A Father’s Day Review of To Kill a Mockingbird by Harper Lee

“…but do one thing for me if you will: you just hold
your head high and keep those fists down. No matter what anybody says to you,
don’t let ‘em get your goat. Try fighting with your head for a change…”

I read To Kill a Mockingbird as part of the Back to Classics Challenge, but I didn’t write a review. A review doesn’t always have to be a summary + my thoughts affair. That is why, I’ve been saving my thoughts about To Kill A Mockingbird (by Nellie Harper Lee) for this day. It may not be my favourite book, but it is not a classic for no reason. This book is not just any bildungsroman, it’s a book of how two little kids, who initially think of their father as an old, gray, dull man; learn to see the world through his eyes. So, here’s a Father’s Day post about Atticus Finch, probably the best father figure in literature.

“If you can learn a simple trick, Scout, you’ll get
along a lot better with all kinds of folks. 
You never really understand a person until you
consider things from his point of view – until you climb into his skin and walk
around in it.”
Atticus Finch, the father of Jem and Scout (from whose point of view, we learn the story) is a lawyer and a resident of the (fictional) town of Maycomb, Alabama. He is smart and just (a rare quality for a lawyer) and takes insults rather than hitting back. In a book that contains the most well-shaped, seemingly real characters ever, Atticus Finch stands out as a hero. A good father is not someone who deals with all the problems in his life, while maintaining a seemingly happy and warm bubble of ignorance around his children. I love the way Finch disciplines his children; lets them think for themselves, includes them  in everything, let’s them know things that are considered widely to be “wrong for kids” and becomes a hero in their minds as well. He keeps them safe, while making sure that they know, what they’re being kept safe from, and also making sure that they don’t need to be kept safe. He is the kind of father, who respects his children, and I loved him for that.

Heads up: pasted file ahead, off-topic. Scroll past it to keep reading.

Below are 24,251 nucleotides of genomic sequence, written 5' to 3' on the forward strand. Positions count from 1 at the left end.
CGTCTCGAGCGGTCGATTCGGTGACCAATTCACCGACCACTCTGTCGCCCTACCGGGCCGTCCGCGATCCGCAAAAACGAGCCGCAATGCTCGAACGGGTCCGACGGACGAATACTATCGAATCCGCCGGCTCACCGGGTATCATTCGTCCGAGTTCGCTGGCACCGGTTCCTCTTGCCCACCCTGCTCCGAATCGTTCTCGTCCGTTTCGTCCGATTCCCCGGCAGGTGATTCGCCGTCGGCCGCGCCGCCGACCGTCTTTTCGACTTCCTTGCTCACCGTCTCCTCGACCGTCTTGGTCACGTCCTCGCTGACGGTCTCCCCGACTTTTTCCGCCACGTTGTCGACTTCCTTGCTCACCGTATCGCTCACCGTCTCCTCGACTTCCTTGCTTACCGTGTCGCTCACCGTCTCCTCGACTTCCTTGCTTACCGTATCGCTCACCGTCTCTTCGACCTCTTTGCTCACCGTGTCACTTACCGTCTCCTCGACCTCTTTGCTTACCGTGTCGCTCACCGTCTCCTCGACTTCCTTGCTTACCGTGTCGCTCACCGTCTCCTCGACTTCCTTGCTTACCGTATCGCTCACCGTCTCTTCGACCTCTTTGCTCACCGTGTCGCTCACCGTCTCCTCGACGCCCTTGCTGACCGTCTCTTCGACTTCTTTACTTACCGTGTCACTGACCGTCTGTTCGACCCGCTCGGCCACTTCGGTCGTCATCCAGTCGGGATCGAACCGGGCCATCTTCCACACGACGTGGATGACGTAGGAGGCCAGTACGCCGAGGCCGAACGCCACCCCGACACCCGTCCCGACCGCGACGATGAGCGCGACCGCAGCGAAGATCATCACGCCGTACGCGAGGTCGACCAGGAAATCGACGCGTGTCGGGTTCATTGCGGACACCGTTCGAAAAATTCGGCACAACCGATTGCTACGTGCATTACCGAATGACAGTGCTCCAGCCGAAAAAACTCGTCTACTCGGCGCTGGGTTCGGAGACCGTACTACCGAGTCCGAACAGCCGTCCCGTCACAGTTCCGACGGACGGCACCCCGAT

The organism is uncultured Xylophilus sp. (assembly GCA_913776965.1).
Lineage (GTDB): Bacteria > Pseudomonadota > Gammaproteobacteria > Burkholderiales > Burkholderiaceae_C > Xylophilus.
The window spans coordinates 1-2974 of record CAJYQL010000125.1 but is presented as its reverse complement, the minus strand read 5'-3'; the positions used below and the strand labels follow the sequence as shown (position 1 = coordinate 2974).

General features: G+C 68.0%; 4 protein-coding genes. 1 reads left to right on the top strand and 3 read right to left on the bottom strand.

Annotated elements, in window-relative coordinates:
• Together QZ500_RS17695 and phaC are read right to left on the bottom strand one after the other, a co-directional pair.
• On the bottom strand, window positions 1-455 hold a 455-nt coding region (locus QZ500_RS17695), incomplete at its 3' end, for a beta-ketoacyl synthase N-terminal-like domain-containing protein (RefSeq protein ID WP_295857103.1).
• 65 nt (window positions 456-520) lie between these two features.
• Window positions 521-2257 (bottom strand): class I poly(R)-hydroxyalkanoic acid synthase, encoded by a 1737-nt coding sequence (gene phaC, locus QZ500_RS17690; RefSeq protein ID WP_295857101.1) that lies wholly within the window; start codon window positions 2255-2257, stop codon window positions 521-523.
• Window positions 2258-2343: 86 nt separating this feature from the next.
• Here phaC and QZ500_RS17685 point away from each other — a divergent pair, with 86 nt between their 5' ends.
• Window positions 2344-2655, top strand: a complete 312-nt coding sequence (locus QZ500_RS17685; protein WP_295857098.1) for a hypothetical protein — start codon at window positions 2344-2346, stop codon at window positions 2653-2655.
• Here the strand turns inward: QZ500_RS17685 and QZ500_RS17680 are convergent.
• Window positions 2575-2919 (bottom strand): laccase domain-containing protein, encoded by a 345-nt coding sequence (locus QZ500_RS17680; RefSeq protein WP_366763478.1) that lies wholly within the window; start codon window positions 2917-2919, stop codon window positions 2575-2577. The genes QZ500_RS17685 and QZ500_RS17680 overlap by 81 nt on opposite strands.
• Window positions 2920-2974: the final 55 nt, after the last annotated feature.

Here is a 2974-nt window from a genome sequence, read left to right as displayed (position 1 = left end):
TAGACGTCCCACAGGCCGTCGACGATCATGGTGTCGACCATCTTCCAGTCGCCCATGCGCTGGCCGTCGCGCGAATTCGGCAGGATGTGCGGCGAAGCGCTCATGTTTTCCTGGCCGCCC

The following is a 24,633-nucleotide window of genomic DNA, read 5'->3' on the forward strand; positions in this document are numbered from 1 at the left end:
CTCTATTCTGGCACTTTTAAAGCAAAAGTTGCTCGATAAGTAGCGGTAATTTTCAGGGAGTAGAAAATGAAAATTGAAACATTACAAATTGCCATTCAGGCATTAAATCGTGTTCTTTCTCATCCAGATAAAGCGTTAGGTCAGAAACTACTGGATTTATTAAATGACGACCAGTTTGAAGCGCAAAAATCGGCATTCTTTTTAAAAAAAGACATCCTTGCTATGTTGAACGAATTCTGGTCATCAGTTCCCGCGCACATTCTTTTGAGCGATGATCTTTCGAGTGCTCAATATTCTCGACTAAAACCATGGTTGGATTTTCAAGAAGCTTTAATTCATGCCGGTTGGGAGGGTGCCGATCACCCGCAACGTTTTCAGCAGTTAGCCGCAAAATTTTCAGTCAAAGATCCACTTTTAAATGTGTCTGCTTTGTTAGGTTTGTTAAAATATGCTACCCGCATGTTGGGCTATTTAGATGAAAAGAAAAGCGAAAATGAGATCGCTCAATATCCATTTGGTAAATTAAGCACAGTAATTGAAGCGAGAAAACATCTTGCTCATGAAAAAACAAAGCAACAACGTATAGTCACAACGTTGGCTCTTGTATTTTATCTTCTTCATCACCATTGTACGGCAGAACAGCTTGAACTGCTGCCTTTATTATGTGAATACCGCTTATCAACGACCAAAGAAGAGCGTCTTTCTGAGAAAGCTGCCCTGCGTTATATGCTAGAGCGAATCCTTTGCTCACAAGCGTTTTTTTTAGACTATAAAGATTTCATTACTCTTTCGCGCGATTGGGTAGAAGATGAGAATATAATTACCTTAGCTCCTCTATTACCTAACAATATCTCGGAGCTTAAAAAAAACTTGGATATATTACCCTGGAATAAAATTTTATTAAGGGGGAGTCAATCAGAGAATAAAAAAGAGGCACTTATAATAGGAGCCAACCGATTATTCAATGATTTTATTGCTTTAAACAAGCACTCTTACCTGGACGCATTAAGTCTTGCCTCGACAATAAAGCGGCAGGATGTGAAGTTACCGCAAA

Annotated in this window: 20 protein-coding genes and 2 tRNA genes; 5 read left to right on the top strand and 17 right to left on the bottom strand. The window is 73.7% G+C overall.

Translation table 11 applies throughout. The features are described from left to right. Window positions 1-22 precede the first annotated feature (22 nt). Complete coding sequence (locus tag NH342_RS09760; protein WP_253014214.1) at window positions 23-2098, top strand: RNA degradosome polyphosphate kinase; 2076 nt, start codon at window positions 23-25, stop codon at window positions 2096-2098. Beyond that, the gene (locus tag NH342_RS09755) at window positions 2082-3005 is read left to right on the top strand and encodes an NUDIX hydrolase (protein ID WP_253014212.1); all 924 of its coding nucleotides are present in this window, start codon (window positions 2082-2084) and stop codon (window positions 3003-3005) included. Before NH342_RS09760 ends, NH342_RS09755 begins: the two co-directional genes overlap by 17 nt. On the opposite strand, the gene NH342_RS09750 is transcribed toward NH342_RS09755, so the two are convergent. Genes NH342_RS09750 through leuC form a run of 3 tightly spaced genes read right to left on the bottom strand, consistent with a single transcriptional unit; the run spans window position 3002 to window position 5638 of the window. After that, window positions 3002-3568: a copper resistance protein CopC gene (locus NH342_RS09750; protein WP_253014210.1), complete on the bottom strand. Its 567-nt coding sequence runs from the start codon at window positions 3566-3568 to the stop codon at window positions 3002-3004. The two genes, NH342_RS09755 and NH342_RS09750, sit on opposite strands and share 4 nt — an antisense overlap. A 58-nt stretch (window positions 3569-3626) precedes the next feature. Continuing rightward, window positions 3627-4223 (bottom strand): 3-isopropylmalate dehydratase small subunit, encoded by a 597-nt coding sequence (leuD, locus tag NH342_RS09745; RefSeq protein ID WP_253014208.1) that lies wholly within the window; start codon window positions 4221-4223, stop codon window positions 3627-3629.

One of my favourite moments in the book is when Jem proudly announces, “Atticus is a gentleman, just like me!”

Happy Father’s Day!

5 thoughts on “A Father’s Day Review of To Kill a Mockingbird by Harper Lee”

  1. This is a truly wonderful book. I finally read it after both my kids read it in school. I was embarrassed that I had never read it. Great choice!


Leave a Reply

Please log in using one of these methods to post your comment:

WordPress.com Logo

You are commenting using your WordPress.com account. Log Out /  Change )

Facebook photo

You are commenting using your Facebook account. Log Out /  Change )

Connecting to %s